British government played role in Lockerbie bomber release: Dossier

Monday, February 7, 2011

LONDON - Britain’s previous Labour government did “all it could” to facilitate the early release from jail of Abdelbaset al-Megrahi, a Libyan man convicted of the 1988 Lockerbie bombing in which 270 people died, official documents released Monday showed.

The papers, published by the Conservative-led government of Prime Minister David Cameron, appear to contradict repeated official statements by the Labour government of ex-prime minister Gordon Brown that the decision to free al-Megrahi, in 2009, was one entirely taken by the Scottish regional government.

Summing up the documentation, Gus O’Donnell, the cabinet secretary, said Monday: “Policy was, therefore, progressively developed that HMG (Her Majesty’s Government) should do all it could, while respecting devolved competencies, to facilitate an appeal by the Libyans to the Scottish government for Mr Megrahi’s transfer under the PTA (Prisoner Transfer Agreement) or for release on compassionate grounds.”

Cameron asked for a review of the case last year after promising US President Barack Obama that the documents would be made public, as far as this was possible.

Cameron also discussed the Lockerbie affair with Hillary Rodham Clinton, the US Secretary of State, at the international security conference in Munich at the weekend, the government said.

While Brown was prime minister when al-Megrahi was freed, in August 2009, it was in fact his predecessor, Tony Blair, who signed the PTA with Libyan leader Moammar Gaddafi in 2007.

Al-Megrahi, who was freed from a Scottish jail on the grounds that he had only “three months to live” - due to prostate cancer - is still alive in Libya.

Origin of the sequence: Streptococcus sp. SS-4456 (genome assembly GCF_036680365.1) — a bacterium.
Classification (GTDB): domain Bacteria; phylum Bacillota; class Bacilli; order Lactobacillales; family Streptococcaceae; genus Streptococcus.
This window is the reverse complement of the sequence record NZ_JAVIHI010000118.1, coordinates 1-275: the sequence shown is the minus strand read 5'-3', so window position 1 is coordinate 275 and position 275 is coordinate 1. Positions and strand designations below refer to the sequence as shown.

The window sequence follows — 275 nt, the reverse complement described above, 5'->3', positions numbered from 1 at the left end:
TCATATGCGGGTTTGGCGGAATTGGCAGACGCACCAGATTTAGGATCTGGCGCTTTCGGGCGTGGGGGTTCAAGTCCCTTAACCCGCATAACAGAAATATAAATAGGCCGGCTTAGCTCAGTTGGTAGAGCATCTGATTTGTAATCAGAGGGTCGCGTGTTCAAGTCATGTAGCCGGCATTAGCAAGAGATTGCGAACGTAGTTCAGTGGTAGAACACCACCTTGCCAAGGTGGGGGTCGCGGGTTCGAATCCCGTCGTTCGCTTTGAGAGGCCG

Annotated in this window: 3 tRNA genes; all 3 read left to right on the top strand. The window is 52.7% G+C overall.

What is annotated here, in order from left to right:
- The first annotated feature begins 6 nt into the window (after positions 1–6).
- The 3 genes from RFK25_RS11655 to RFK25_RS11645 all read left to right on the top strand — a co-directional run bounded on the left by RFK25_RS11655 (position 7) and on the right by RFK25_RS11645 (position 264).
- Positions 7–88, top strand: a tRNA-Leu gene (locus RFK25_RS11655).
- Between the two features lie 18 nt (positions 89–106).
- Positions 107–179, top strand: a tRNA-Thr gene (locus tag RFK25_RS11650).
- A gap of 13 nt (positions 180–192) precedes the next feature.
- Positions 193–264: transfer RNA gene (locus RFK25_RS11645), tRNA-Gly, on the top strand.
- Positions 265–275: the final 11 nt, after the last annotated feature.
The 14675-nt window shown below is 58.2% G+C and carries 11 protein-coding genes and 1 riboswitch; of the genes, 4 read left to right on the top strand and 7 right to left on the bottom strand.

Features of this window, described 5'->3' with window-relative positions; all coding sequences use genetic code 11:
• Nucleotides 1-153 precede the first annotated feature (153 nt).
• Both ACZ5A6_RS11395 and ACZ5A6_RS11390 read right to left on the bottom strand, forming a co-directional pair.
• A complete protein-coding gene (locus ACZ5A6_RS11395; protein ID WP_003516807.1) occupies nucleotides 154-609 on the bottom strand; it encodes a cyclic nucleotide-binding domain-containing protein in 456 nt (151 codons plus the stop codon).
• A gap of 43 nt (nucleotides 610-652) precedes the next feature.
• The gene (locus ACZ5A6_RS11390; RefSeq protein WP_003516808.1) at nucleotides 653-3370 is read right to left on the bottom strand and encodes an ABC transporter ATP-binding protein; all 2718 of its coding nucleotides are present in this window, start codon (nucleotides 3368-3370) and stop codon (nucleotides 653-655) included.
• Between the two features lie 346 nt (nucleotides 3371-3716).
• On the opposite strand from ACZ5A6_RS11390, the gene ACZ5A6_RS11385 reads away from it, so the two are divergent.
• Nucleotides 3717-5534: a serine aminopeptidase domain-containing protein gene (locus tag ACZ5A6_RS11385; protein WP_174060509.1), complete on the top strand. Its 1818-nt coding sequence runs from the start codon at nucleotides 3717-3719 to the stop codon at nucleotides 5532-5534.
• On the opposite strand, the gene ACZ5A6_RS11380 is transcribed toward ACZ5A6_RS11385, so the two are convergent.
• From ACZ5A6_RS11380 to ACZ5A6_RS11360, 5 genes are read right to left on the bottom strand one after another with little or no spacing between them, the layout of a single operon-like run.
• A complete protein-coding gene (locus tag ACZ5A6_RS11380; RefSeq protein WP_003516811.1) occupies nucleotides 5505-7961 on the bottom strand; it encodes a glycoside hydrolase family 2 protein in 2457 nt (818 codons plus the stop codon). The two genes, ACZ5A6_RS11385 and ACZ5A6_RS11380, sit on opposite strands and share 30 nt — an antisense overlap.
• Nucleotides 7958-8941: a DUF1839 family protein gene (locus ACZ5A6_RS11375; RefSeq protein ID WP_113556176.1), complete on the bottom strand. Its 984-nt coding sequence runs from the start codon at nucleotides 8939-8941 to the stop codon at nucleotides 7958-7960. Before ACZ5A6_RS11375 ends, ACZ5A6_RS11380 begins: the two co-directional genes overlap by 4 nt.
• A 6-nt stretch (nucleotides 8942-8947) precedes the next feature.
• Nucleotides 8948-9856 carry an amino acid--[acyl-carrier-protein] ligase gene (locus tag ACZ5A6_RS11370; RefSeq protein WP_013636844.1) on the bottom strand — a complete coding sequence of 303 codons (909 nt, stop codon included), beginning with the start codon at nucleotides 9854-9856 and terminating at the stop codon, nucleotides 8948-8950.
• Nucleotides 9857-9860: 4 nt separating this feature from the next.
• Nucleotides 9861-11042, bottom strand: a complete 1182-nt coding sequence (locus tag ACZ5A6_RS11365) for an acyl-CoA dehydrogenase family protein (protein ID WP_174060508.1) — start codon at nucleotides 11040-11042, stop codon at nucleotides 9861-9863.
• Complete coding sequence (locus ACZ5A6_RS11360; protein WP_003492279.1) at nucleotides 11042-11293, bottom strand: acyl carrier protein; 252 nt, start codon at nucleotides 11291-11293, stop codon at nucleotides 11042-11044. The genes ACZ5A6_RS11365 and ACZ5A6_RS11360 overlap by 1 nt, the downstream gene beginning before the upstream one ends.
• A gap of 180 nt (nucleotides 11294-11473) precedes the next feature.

He has always denied being responsible for the bombing of a PanAm airliner over the town of Lockerbie, Scotland, in December, 1988, in which 270 people died in the air and on the ground.

The vast majority of the victims - 189 - were US citizens. Al-Megrahi’s release led to serious tensions with the US. When Cameron’s conservative-liberal coalition came to power in Britain in May, 2010, it said that al-Megrahi’s release was a “mistake”.

Al-Megrahi, a former Libyan secret agent, was sentenced to life by a special Scottish court, which convened in the Netherlands, in 2001. He served eight years of his sentence.

There had in the past been intense speculation that the role of Britain’s national government in the affair was much bigger than ever admitted, and that the deal was closely tied up with British commercial interests, especially an oil exploration contract with BP.

Only last week, confidential US cables passed to Britain’s Daily Telegraph newspaper by WikiLeaks showed that the Labour government at the time gave legal advice to Libya on how to secure al-Megrahi’s release on health grounds.

Filed under: Terrorism

will not be displayed